SNAKES ARE AROUND NOW THAN AT ANY OTHER TIME OF THE YEAR
by Whit Gibbons
August 17, 2008
One of my
favorite seasons in the Southeast is late summer and fall. The probability
that nonsweltering weather will punctuate more and more days during the
week is enjoyed by almost everyone. My pleasure is enhanced because baby
snakes and lizards are beginning to emerge. This may not be everyone's
idea of a good time; in fact, I am absolutely positive it is not why most
people appreciate autumn's arrival. But seeing the babies of three species
of snakes that people have brought in to be identified has made this an
exciting week for me.
fact is that the numbers of most North American snakes are greater in
late summer and fall than any other time of the year. And baby snakes
are often more visible because they are moving around looking for their
first meal. Snakes are important components of our natural environments,
but because of fearful attitudes that still persist in our society, they
need any good press they can get. Hence, I feel justified in writing once
again about snakes.
snakes are born in August or September. Due to natural deaths, the actual
numbers of every species will decrease each month from fall until this
time next year. Baby snakes often make their debut on roads, in carports,
or on patios as they search for their first meal. Because they are more
active aboveground than usual, they are more likely to be seen. Some species,
such as timber/canebrake rattlesnakes, mate in the fall. The big males
are often seen crossing roads or wandering around in woods and fields
searching for females.
snake inquiries I receive are from people wanting to be assured that the
snake in their yard is not one of the six venomous species native to the
Southeast: coral snake, cottonmouth moccasin, copperhead, and three rattlesnake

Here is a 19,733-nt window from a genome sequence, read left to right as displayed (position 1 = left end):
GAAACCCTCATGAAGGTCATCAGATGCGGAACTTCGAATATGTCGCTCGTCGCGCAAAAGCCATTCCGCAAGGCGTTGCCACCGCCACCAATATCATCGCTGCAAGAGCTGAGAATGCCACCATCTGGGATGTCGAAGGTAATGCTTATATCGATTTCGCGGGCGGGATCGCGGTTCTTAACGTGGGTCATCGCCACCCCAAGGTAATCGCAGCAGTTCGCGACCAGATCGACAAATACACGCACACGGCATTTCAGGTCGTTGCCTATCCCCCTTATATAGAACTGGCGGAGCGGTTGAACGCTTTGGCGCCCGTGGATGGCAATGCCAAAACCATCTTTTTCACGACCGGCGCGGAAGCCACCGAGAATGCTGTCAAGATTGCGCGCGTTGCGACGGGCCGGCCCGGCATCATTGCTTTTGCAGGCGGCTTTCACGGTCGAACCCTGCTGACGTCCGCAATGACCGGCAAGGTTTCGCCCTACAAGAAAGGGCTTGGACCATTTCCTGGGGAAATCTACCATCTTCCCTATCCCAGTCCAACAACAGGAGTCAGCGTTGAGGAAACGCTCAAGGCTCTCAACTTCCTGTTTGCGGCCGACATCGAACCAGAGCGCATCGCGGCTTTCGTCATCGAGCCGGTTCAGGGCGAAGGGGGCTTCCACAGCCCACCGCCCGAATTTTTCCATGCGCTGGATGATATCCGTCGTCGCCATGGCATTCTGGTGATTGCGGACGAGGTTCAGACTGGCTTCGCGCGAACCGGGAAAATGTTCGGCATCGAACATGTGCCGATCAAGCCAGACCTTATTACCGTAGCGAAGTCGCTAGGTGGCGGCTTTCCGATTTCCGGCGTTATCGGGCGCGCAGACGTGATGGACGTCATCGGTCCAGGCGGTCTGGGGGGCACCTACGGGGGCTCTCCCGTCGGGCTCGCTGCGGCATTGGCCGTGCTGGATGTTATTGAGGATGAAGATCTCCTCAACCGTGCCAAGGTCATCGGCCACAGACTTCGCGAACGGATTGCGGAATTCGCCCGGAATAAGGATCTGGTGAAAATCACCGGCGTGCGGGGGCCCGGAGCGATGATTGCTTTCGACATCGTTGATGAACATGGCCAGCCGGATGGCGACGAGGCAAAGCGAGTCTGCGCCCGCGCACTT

species, timber/canebrake, pygmy, and eastern diamondback. I am wary of
identifying a snake based only on someone's verbal description, even though
I may think I know what it is. Digital photography has been a boon in
identifying snakes and other animals. An email with a brief description
of location and habitat, accompanied by a photo of the snake itself is
usually all that is required. If you want a snake identified, send a photo
if you can.
snakes are harmless. Clearly, some protect themselves with fangs and venom,
and under certain circumstances people end up the victims. Among such
species is the colorful but potentially deadly coral snake. J. D. Willson,
a University of Georgia graduate student at the Savannah River Ecology
Laboratory, caught a coral snake this week and brought it to the house
so I could show the grandchildren what these rare and beautiful animals
look like. Children need to know that some snakes can hurt you and that
they should not pick up any snake unless they are with a knowledgeable
adult who knows it is a harmless species. Snakes are not out to hurt or
bother anyone--they just want to be left alone to find food, a mate, or
a hiding place. Snakes never come looking for you.
Our natural environments, which include snakes, are priceless. Because
of people's feelings toward these sinuous reptiles, snakes serve as a
barometer of the public's sensitivity toward wildlife and natural habitats.
Attitudes about snakes are one measure of the extent of environmental
education in a region. The simplest rule for anyone who does not like
snakes is to leave them alone. But a more productive approach is to get
to know someone who is knowledgeable about and comfortable with snakes.
The more you learn about the habitats and behavior of your native wildlife,
such as snakes, the more you'll enjoy those late summer and autumn walks,
even if it's just a stroll around your own backyard.
will probably never learn to accept snakes as agreeable or even tolerable
components of our native habitats. But such mind-sets are dwindling as
society becomes more attuned to the minor risks and major benefits that
accrue when we protect all of our native wildlife species.
you have an environmental question or comment, email